- Our culture puts so much pressure on us. We live with so many expectations placed on us—do more, make more, work harder, be skinnier, look younger, eat healthier. But when we start living in and out of Jesus our perspectives change and the things we ‘should’ do no longer have the same hold on us. Grace flows out of that truth. The pressure is off! The things we now want to do from our new pivotal point in Christ far exceed the things we used to feel obligated to do. The oughts are gone! *
- There is a profound difference in being driven to do something and being called to it. Driven ‘shoulds’ drive us toward burnout and resentment. When we are called to something everything changes. We experience joy and a mysterious sort of energy. *
- Obedience is a virtue. The question really is Who or What are we obeying? *
- “Duty only takes us so far; at some point we must delight in what is ours, in the relationships and responsibilities that are ours. It is duty and desire together that make for a good life, not only knowing what I should do, but wanting to do what I should do.” Steven Garber, Visions of Vocation. p222.
- As we are settling these things in our stories it’s imperative that we not impose our understanding of our freedom and our calling on anyone else. That’s when the ‘shoulds’ become cumbersome and wearisome. Another’s shoulds are not ours. They do not belong to us. We do well to remember that in our enthusiasm for a cause. My friend Russ said it like this: “We need to present (our ideas) graciously to others not as authoritative but as the out workings of the gospel in our lives allowing freedom for God to lead another differently according to (God’s) wisdom, goodness, sovereignty, and the Spirit of truth. We ought not to assume the position of God in these matters but rather be like, dare I say, the Bereans (who) seek out the truth in community. We must be able to teach all that he has commanded, no more and no less.”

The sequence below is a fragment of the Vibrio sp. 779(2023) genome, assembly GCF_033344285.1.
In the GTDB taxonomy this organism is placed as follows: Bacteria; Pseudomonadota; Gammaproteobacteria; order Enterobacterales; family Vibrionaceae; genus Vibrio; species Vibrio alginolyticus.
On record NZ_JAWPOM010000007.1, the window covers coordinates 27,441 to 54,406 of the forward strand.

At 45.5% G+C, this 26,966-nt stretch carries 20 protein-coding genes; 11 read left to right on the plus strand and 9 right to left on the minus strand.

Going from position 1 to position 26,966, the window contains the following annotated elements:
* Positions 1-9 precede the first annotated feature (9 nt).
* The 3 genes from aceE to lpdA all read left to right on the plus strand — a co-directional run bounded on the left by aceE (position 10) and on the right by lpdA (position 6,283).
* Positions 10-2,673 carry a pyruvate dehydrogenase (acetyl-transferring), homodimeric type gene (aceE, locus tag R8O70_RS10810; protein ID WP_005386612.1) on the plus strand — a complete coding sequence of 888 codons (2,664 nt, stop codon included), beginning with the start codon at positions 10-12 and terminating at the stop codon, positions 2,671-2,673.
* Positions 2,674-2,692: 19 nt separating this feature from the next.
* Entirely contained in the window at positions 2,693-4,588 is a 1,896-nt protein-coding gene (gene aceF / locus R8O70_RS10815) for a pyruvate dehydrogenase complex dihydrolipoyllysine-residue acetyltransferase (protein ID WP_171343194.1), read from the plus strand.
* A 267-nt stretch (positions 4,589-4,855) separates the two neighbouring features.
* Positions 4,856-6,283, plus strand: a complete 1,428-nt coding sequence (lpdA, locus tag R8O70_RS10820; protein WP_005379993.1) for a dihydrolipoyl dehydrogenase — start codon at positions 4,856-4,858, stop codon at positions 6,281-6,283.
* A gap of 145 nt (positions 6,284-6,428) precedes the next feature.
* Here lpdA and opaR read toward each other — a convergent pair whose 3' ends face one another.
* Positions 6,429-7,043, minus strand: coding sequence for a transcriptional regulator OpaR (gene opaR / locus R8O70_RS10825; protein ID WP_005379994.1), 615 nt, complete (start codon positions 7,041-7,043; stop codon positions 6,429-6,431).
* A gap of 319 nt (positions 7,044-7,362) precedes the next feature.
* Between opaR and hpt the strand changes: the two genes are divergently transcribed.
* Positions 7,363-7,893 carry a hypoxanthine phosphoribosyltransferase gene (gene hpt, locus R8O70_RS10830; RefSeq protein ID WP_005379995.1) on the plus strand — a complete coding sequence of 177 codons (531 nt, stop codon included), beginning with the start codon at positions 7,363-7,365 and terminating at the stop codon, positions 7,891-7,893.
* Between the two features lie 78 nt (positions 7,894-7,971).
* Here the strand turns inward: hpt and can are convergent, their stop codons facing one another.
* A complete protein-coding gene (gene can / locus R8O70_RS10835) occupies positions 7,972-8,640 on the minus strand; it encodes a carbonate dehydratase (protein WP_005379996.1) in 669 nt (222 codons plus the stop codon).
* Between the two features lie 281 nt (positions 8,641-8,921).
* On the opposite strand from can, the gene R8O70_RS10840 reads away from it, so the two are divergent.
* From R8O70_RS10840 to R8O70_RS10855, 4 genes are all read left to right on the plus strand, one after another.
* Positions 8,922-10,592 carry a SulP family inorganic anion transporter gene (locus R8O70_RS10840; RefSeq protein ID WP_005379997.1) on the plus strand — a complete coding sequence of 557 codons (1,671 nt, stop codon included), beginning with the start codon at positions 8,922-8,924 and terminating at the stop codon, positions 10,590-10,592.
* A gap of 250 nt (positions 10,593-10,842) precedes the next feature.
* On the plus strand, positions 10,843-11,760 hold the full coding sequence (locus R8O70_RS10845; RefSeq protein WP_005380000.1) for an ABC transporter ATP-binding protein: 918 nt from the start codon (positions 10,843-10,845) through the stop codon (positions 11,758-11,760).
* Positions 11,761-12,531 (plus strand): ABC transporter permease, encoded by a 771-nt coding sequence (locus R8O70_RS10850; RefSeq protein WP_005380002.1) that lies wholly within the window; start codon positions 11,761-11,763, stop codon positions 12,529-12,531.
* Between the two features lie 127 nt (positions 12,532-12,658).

- Simple ‘shoulds’ are invitations of sorts. They invite us to examine our own hearts. To be curious about our motivations. To peek past what we do, to why we do it. Accept the invitation. Sit with your ‘should’. Notice its pull. When do you feel it? What effect does it have on you? Who or What are you wanting to please? Ask what this ‘should’ is doing for you? What would happen if you didn’t obey the ‘should’? What might that feel like?
- My friend Susanne commented, “If you get a feeling of dread at the prospects of doing something you might want to reconsider your commitment. One should avoid long term or indefinite commitments to things that don’t bring you joy.” Another friend, Yvonne, texted, “I know if I’m going to resent doing something, then I’m pretty sure I shouldn’t do it!”
I know in many ways this is too big for one blog post—but I’ve felt compelled to give you what I’ve got, to at least stir up some grace in each of us, to begin conversations about freedom and joy and restored commitments to the One who came to give us “a rich and satisfying life!” (John 10:10)
- Taken from three texting conversations: one with my friend and pastor Steve, one with my friend and cousin Maria and the last with my friend Cindy.
- Some of these thoughts distilled from a message from my friend Russ.
- This wisdom also came from my friends Maria and Cindy.
- These thoughts came from my dearest Lowell.
- This is also from Lowell.
- Steven Garber, Visions of Vocation. p222.
- My friend Russ thinks deeply about this stuff.
- This is the voice of a Spiritual Director!
- My friends Susanne and Yvonne are good at discerning their no–and finding joy in it!